During a 2-year period (from October 2009 to September 2011), 6164 children under 6 years of age were admitted to the Department of Infectious Diseases, including 814 children with a diagnosis of AB, 942 children with AGE, and 278 children with FS. Of 2034 patients with AB, AGE or FS, 718 (34.3%) were included in the study. The others were not enrolled because their parents did not consent to their inclusion in the study (1243 children) or because they did not pass stool during their hospital stay even though they were admitted for AGE (73 children).

Of 809 children admitted for elective surgery and whose parents were asked to give consent for them to take part in the study, 156 (19.2%) were enrolled. The main reason for non-enrollment was that two other studies whose rules precluded inclusion in our study were being conducted simultaneously.

The median age of the study participants was 17.6 months (IQR: 10.5–25.8), with a female:male ratio of 1:1.6. Children with acute infections were younger than controls (median age 16.7 months, IQR: 9.6–23.4 months versus median age 25.8 months, IQR: 14.6–45.8 months, P<0.001) and were less often boys (404/718 (56.3%) among cases and 132/156 (84.6%) among controls, P<0.001).

Of 718 children with infections, 308 (42.9%) had AB, 192 (26.7%) FS (132 (68.7%) simple, 60 (31.3%) complex), and 218 (30.4%) AGE. Some children had more than one clinical syndrome: 21 had AB and AGE, 8 had AB and FS, 21 had FS and AGE, and 1 child had clinical indications of all three syndromes. Children with AB were younger compared to the other two groups (AB: median age 11.7 months, IQR: 5–20; FS: median age 18.3 months, IQR 14.7–27.4; AGE: median age 19.5, IQR 13.8–28.3).

Samples

718 NP swabs and 677 blood samples were obtained from 718 children with AB, FS, and/or AGE at enrollment; in addition, a stool sample was acquired from 218/218 children with AGE. 156 NP swabs and 150 stool samples were acquired from the 156 children comprising the healthy control group.

At follow-up examination 14 days after initial testing, NP swabs were available for 537/718 (74.8%) children, including 237/308 (77%) patients having had AB, 143/192 (74.5%) patients that had suffered from FS, and 157/218 (72%) patients that had been hospitalized for AGE. In 514/537 (96%) children from whom NP swabs were acquired blood samples were also obtained. Children with follow-up data were younger than those without follow-up (2.5 months of average difference), but the two groups were comparable according to sex.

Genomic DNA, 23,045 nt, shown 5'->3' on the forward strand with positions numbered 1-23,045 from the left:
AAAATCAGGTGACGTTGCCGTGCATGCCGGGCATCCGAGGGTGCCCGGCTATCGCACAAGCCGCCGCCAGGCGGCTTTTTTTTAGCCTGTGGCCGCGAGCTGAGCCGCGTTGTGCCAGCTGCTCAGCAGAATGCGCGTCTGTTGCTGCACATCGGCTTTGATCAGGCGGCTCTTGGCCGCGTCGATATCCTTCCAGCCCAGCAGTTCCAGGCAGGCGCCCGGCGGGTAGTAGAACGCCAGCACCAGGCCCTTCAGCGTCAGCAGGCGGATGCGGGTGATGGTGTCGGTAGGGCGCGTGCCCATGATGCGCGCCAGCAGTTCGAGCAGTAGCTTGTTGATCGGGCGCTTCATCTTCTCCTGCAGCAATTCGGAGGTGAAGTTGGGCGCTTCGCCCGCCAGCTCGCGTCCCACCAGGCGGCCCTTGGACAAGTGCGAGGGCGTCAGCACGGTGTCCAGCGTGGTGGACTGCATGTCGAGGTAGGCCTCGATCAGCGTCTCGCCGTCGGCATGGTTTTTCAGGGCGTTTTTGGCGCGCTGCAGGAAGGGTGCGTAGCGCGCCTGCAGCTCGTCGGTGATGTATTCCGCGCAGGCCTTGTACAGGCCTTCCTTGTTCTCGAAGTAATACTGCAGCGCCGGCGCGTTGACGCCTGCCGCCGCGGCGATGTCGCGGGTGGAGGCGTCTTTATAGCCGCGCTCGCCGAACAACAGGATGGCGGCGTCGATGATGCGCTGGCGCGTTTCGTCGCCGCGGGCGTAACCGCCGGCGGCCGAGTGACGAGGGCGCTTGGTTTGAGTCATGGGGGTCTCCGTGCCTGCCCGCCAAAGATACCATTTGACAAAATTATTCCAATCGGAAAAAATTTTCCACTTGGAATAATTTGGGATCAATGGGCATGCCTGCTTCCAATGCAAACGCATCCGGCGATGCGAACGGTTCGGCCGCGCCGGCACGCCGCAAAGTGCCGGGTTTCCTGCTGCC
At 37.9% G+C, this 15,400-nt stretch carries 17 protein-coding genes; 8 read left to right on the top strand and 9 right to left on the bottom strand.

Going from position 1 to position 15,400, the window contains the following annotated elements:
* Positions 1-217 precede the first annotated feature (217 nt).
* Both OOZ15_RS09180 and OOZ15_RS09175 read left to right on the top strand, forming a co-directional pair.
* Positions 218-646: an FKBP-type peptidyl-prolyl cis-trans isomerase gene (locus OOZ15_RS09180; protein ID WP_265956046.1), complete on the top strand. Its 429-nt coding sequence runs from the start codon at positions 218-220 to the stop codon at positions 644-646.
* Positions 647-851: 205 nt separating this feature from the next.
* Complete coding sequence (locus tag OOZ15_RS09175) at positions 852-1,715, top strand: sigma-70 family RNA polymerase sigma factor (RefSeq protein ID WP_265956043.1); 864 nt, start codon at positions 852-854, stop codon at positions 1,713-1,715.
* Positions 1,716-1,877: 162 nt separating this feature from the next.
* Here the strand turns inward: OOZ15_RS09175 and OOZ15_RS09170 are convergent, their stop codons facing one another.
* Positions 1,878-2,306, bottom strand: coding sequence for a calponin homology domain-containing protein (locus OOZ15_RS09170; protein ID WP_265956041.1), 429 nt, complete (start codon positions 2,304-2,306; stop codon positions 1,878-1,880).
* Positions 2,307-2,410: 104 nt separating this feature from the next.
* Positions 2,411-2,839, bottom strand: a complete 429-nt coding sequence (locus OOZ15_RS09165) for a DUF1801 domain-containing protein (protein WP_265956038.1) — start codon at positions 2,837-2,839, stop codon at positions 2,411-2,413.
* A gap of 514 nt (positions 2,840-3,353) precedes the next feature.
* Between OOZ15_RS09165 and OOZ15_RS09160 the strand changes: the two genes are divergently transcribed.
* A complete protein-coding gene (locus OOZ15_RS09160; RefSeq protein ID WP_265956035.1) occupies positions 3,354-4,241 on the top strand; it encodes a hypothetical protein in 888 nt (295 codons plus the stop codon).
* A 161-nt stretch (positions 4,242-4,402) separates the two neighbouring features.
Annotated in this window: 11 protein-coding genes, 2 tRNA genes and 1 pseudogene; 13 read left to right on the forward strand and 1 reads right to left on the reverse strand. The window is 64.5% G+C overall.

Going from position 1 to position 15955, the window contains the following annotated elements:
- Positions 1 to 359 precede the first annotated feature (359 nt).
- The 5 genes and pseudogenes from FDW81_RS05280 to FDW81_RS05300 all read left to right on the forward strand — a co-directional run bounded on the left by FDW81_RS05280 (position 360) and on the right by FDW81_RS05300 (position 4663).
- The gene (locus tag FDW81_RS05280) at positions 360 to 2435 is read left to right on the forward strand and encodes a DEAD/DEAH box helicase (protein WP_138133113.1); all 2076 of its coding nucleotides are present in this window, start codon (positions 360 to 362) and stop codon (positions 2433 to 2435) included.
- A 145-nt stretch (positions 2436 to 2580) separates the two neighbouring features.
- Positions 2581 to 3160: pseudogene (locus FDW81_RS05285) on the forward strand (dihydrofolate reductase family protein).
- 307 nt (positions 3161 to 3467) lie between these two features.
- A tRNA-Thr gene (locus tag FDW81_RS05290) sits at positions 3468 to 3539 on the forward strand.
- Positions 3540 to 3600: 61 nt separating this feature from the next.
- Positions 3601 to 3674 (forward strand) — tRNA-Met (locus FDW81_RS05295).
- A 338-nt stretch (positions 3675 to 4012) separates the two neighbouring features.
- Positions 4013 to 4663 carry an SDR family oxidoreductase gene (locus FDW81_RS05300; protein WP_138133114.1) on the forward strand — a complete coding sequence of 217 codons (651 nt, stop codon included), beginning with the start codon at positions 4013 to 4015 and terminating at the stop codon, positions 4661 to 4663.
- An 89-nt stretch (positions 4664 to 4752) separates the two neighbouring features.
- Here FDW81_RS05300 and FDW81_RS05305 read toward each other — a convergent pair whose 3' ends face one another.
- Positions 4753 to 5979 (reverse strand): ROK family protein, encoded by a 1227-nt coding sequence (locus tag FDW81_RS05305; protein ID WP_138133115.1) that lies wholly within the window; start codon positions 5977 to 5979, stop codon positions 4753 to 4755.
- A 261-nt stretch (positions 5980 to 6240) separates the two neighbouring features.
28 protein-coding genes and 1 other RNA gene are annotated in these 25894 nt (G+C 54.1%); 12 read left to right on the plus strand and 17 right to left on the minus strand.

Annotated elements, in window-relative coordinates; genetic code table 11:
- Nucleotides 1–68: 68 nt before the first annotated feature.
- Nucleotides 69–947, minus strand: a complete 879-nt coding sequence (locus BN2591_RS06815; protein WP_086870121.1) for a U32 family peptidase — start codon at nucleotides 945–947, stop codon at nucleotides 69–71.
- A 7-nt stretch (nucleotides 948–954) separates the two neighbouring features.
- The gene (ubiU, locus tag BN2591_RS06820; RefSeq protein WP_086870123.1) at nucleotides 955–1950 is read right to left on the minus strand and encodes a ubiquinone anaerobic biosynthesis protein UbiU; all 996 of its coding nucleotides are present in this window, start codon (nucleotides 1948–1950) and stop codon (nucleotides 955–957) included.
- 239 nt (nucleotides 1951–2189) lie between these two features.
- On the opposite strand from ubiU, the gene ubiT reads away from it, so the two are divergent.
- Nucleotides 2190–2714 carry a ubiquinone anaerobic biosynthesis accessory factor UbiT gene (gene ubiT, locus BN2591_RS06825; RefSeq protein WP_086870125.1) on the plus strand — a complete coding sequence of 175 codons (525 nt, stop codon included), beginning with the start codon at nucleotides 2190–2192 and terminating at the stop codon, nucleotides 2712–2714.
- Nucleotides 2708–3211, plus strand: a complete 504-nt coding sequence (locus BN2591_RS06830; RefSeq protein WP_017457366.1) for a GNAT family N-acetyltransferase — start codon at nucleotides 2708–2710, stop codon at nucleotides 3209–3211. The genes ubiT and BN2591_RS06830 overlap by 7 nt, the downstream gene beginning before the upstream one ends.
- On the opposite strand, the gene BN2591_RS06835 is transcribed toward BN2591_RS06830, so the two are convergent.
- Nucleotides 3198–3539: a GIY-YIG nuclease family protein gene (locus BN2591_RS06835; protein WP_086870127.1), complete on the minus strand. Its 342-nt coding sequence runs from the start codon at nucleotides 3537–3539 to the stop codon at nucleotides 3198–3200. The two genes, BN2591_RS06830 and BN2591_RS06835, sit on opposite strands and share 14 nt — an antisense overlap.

HCoVs detection

The presence of HCoVs upon admission was established in 58/718 (8.1%, 95% CI: 6.2–10.3%) NP swabs obtained from patients with AB, FS, or AGE, and in 6/218 (2.7%, 95% CI: 1.0–5.9%) stool samples of children with AGE. The corresponding findings in the control group were 3/156 (1.9%, 95% CI 0.4–5.5%) and 1/150 (0.7%, 95% CI 0–3.6%) for NP swabs and stool specimens, respectively. All children included in the control group were asymptomatic on the day of sampling, but a detailed history revealed that in three cases parents recalled symptoms indicating respiratory or gastrointestinal infection within 14 days before sampling. HCoVs in NP swabs were detected more often in children with AB, FS, and AGE than in control group children (8.1% versus 1.9%, OR = 4.5, 95% CI: 1.4–14.5%, P = 0.01) and the magnitude of the association also remained similar when the analysis was adjusted for patients’ age and sex (OR = 4.5, 95% CI: 1.3–15.2%, P = 0.02). The same was valid also for individual syndromes: FS (9.9% versus 1.9%, OR = 5.60, 95% CI: 1.63–19.29, P = 0.006), AGE (8.7% versus 1.9%, OR = 4.87, 95% CI: 1.42–16.75, P = 0.01), and AB (6.5% versus 1.9%, OR = 3.54, 95% CI: 1.04–12.11%, P = 0.04). The virus was not found in the blood of any patients with positive HCoV NP swab or stool sample results.